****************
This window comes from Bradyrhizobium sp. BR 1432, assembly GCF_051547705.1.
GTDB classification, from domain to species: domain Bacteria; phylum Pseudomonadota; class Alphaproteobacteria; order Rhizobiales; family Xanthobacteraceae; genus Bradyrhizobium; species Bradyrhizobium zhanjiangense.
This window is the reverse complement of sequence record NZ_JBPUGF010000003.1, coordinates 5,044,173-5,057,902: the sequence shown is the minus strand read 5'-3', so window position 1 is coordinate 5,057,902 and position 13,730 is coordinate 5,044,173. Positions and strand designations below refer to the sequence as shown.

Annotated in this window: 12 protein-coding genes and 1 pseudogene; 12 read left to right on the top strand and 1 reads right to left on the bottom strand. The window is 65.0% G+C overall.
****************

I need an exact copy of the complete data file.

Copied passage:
This window comes from Bradyrhizobium sp. BR 1432, assembly GCF_051547705.1.
GTDB classification, from domain to species: domain Bacteria; phylum Pseudomonadota; class Alphaproteobacteria; order Rhizobiales; family Xanthobacteraceae; genus Bradyrhizobium; species Bradyrhizobium zhanjiangense.
This window is the reverse complement of sequence record NZ_JBPUGF010000003.1, coordinates 5,044,173-5,057,902: the sequence shown is the minus strand read 5'-3', so window position 1 is coordinate 5,057,902 and position 13,730 is coordinate 5,044,173. Positions and strand designations below refer to the sequence as shown.

Annotated in this window: 12 protein-coding genes and 1 pseudogene; 12 read left to right on the top strand and 1 reads right to left on the bottom strand. The window is 65.0% G+C overall.